Maritime Market News
News Highlights week 44
Ngày đăng: 28/11/2019 | Lượt xem: 298
Vietnam no substitute for China on the eastbound transpacific container route
VIETNAM has seen increasing numbers of transpacific calls this year, but consultant Drewry thinks it will be a long time before the Southeast Asian nation makes up for lost cargoes from China.
Despite some “robust growth” out of Southeast Asia, Drewry said the eastbound transpacific container market will “very likely end the year with lower volumes for the first time since 2009”.
It said the US-China trade dispute appears to have “sucked the life out of the trade, beyond which even the very evident trade substitution could not hope to cover”.
Eastbound trade from Asia to the US was flat after 10 months of the year and given the tough comparison to the final two months of 2018, an annual deficit seems “inevitable”.
Drewry says the shortfall is “entirely driven” by the stagnation of volumes out of North Asia, particularly China, which saw volumes slide by 5% year-to-date, while growth out of Southeast Asia was a “buoyant” 27% to the end of October.
“Clearly, a sizeable number of cargo owners have sought a safe haven from the ongoing tariff uncertainty by relocating some of their production,” Drewry said.
It cites customs data that “heavily implies” that Vietnam is the preferred choice so far, having seen a rise of 35% in its total exports to the US in the first nine months of the year — more than any other trading partner.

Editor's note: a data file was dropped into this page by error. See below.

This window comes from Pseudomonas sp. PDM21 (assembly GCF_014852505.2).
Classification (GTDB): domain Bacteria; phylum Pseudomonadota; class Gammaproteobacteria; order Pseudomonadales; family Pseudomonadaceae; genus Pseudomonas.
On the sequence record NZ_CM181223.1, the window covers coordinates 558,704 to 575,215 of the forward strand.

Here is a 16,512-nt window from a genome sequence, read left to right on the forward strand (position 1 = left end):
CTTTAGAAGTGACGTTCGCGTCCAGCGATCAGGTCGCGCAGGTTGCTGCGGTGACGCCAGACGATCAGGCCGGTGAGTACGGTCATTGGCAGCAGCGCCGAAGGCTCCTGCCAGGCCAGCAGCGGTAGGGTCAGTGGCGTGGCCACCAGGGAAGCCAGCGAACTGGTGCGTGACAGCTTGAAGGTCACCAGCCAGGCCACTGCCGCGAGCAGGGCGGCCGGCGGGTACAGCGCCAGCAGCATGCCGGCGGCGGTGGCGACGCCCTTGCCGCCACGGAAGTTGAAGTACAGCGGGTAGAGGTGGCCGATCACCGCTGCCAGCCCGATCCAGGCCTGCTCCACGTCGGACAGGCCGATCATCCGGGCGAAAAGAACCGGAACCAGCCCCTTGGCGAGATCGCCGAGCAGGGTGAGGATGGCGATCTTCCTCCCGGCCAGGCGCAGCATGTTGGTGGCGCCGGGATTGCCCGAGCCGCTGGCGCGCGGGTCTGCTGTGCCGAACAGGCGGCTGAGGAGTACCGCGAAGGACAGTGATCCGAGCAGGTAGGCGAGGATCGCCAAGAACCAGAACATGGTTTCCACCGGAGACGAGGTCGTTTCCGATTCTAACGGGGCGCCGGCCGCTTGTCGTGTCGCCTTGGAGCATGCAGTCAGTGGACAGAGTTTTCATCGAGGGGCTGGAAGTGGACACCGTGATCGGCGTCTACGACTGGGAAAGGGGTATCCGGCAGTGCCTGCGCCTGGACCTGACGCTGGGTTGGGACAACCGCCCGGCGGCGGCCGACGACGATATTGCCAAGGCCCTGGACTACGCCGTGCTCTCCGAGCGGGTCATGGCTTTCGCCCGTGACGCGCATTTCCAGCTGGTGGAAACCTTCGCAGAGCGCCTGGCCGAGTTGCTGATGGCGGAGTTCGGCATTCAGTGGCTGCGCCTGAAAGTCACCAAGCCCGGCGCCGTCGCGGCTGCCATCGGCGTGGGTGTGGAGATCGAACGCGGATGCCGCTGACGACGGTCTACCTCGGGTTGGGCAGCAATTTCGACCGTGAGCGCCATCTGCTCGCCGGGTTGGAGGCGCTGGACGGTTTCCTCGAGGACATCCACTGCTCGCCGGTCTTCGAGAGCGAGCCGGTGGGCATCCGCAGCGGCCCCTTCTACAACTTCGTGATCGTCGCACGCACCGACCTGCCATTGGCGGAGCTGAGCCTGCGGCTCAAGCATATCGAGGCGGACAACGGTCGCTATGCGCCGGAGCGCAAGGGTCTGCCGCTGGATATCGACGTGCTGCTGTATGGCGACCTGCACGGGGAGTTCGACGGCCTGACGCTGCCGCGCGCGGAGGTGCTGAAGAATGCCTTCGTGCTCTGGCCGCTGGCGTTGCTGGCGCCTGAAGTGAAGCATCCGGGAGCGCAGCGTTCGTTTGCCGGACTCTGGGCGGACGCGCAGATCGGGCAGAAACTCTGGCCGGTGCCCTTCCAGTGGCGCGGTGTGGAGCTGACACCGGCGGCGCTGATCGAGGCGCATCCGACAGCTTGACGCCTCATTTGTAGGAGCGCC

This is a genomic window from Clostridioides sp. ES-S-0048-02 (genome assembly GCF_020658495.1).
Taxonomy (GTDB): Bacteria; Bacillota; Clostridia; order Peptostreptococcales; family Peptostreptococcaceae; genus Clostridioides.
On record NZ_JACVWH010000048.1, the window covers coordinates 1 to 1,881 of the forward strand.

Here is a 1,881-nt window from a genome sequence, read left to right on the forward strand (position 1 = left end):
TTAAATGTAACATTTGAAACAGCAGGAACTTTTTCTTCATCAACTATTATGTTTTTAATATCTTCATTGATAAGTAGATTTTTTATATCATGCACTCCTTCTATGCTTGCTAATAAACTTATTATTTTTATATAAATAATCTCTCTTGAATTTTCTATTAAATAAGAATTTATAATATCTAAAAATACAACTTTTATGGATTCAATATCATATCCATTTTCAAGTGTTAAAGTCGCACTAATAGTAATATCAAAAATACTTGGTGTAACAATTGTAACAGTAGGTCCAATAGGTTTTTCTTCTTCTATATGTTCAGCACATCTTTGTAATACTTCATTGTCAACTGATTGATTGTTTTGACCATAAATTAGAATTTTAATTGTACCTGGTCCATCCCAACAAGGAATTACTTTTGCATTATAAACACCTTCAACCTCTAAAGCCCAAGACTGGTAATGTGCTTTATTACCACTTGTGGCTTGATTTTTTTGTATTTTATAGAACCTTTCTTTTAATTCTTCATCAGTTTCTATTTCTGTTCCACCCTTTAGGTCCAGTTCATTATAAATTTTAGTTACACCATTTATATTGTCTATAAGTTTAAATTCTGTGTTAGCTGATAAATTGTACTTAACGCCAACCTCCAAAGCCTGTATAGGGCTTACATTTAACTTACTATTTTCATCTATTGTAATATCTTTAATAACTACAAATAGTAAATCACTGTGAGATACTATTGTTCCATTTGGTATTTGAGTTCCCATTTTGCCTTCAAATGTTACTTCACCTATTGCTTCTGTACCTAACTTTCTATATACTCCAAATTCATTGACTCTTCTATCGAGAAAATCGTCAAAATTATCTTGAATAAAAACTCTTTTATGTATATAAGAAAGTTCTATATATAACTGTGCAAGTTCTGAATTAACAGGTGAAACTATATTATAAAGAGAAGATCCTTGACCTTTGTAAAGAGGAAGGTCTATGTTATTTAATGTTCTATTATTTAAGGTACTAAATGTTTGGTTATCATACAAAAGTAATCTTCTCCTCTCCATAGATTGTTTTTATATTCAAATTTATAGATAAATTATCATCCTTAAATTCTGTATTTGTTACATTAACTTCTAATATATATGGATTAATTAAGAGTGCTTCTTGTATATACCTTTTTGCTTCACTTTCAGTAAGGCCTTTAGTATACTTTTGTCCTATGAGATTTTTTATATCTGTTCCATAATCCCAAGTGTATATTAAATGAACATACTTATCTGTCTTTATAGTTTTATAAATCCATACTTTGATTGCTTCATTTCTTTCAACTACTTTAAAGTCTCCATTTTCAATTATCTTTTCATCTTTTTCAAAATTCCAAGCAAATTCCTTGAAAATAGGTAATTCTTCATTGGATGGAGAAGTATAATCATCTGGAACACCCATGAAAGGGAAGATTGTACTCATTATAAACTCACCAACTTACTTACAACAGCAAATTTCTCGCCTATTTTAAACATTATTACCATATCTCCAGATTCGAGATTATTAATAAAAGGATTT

Still, as impressive as Vietnam's numbers are, Drewry said “no one should jump to the conclusion that the country is a ready-made exporting replacement for China”.
Even after the events of the last two years, China's share of US total imports — in dollar value — was 18% after nine months of this year, down by around 3 percentage points on the same period in 2018.
That still put China “far in excess of the combined 7% share of the supposed pretenders to its export crown Vietnam, Malaysia, Thailand, Indonesia and the Philippines”.
The sheer scale of China’s export machine means that it will retain its dominant position for the foreseeable future, although it seems likely that it will “gradually diminish”.
Drewry said switching locations of production is not something done lightly and that cargo owners must weigh myriad factors, including local labour costs and skills, infrastructure, proximity to demand as well as political and legal stability, that all vary in importance depending on the industry.
Adding to the complexity, having identified a new location, there can be no guarantees that the new production countries will not find themselves being targeted by future tariffs.
“It is a costly endeavour with no safety assurances,” Drewry said.
As of October, Drewry’s research shows that there were only 13 weekly transpacific services calling Vietnam, one more than the same month last year but still “well below” the 60 loops serving various Chinese ports.
As demand grows so “surely will the number of services”, Drewry said, adding, however, that “current infrastructure constraints will limit the possible expansion in the short to medium term”.
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